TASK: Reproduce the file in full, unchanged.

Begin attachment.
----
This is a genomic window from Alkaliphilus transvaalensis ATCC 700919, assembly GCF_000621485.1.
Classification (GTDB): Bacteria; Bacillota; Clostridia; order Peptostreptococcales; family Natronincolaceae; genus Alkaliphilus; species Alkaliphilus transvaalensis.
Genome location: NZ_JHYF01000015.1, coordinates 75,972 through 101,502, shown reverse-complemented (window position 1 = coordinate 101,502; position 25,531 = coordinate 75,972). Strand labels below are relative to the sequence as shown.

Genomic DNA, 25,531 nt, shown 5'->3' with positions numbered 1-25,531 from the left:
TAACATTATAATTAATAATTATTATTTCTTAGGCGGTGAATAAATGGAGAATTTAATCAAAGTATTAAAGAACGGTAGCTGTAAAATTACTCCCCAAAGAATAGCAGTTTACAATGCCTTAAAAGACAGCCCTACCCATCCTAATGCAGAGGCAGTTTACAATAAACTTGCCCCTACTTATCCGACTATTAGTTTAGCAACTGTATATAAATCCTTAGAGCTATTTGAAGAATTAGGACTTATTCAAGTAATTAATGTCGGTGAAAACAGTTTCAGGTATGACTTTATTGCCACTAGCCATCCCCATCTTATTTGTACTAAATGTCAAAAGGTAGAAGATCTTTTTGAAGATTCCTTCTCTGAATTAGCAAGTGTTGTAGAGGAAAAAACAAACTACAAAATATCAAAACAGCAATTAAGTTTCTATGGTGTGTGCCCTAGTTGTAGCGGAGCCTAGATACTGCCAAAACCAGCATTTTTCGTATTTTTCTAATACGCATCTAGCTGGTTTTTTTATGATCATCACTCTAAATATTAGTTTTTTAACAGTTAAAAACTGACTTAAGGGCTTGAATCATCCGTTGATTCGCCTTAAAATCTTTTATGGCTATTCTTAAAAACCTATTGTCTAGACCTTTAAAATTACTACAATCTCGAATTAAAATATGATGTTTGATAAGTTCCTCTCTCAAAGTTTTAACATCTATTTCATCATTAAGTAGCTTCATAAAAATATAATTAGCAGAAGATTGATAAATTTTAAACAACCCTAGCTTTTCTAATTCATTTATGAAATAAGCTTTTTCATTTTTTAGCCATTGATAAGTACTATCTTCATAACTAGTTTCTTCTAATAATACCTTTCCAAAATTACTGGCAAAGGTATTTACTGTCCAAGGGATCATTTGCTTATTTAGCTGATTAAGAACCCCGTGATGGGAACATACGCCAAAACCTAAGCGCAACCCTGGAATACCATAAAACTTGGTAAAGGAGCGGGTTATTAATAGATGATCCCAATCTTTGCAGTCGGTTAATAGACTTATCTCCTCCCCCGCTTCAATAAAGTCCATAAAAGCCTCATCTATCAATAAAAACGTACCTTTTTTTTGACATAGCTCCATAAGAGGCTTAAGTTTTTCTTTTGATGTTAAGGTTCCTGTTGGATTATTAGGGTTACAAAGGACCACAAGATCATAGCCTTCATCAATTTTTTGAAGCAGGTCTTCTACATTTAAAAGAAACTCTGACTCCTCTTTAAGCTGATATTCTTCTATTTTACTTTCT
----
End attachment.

This is a genomic window from Alkaliphilus transvaalensis ATCC 700919, assembly GCF_000621485.1.
Classification (GTDB): Bacteria; Bacillota; Clostridia; order Peptostreptococcales; family Natronincolaceae; genus Alkaliphilus; species Alkaliphilus transvaalensis.
Genome location: NZ_JHYF01000015.1, coordinates 75,972 through 101,502, shown reverse-complemented (window position 1 = coordinate 101,502; position 25,531 = coordinate 75,972). Strand labels below are relative to the sequence as shown.

Genomic DNA, 25,531 nt, shown 5'->3' with positions numbered 1-25,531 from the left:
TAACATTATAATTAATAATTATTATTTCTTAGGCGGTGAATAAATGGAGAATTTAATCAAAGTATTAAAGAACGGTAGCTGTAAAATTACTCCCCAAAGAATAGCAGTTTACAATGCCTTAAAAGACAGCCCTACCCATCCTAATGCAGAGGCAGTTTACAATAAACTTGCCCCTACTTATCCGACTATTAGTTTAGCAACTGTATATAAATCCTTAGAGCTATTTGAAGAATTAGGACTTATTCAAGTAATTAATGTCGGTGAAAACAGTTTCAGGTATGACTTTATTGCCACTAGCCATCCCCATCTTATTTGTACTAAATGTCAAAAGGTAGAAGATCTTTTTGAAGATTCCTTCTCTGAATTAGCAAGTGTTGTAGAGGAAAAAACAAACTACAAAATATCAAAACAGCAATTAAGTTTCTATGGTGTGTGCCCTAGTTGTAGCGGAGCCTAGATACTGCCAAAACCAGCATTTTTCGTATTTTTCTAATACGCATCTAGCTGGTTTTTTTATGATCATCACTCTAAATATTAGTTTTTTAACAGTTAAAAACTGACTTAAGGGCTTGAATCATCCGTTGATTCGCCTTAAAATCTTTTATGGCTATTCTTAAAAACCTATTGTCTAGACCTTTAAAATTACTACAATCTCGAATTAAAATATGATGTTTGATAAGTTCCTCTCTCAAAGTTTTAACATCTATTTCATCATTAAGTAGCTTCATAAAAATATAATTAGCAGAAGATTGATAAATTTTAAACAACCCTAGCTTTTCTAATTCATTTATGAAATAAGCTTTTTCATTTTTTAGCCATTGATAAGTACTATCTTCATAACTAGTTTCTTCTAATAATACCTTTCCAAAATTACTGGCAAAGGTATTTACTGTCCAAGGGATCATTTGCTTATTTAGCTGATTAAGAACCCCGTGATGGGAACATACGCCAAAACCTAAGCGCAACCCTGGAATACCATAAAACTTGGTAAAGGAGCGGGTTATTAATAGATGATCCCAATCTTTGCAGTCGGTTAATAGACTTATCTCCTCCCCCGCTTCAATAAAGTCCATAAAAGCCTCATCTATCAATAAAAACGTACCTTTTTTTTGACATAGCTCCATAAGAGGCTTAAGTTTTTCTTTTGATGTTAAGGTTCCTGTTGGATTATTAGGGTTACAAAGGACCACAAGATCATAGCCTTCATCAATTTTTTGAAGCAGGTCTTCTACATTTAAAAGAAACTCTGACTCCTCTTTAAGCTGATATTCTTCTATTTTACTTTCT